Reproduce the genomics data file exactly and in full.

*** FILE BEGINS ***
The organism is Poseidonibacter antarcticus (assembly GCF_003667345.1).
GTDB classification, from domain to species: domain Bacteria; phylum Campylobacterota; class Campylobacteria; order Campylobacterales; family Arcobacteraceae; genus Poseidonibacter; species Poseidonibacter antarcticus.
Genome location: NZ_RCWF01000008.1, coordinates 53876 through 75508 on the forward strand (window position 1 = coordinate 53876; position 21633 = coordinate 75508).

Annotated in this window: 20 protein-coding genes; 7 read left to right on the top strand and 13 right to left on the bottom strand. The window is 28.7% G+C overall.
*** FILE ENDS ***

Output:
The organism is Poseidonibacter antarcticus (assembly GCF_003667345.1).
GTDB classification, from domain to species: domain Bacteria; phylum Campylobacterota; class Campylobacteria; order Campylobacterales; family Arcobacteraceae; genus Poseidonibacter; species Poseidonibacter antarcticus.
Genome location: NZ_RCWF01000008.1, coordinates 53876 through 75508 on the forward strand (window position 1 = coordinate 53876; position 21633 = coordinate 75508).

Annotated in this window: 20 protein-coding genes; 7 read left to right on the top strand and 13 right to left on the bottom strand. The window is 28.7% G+C overall.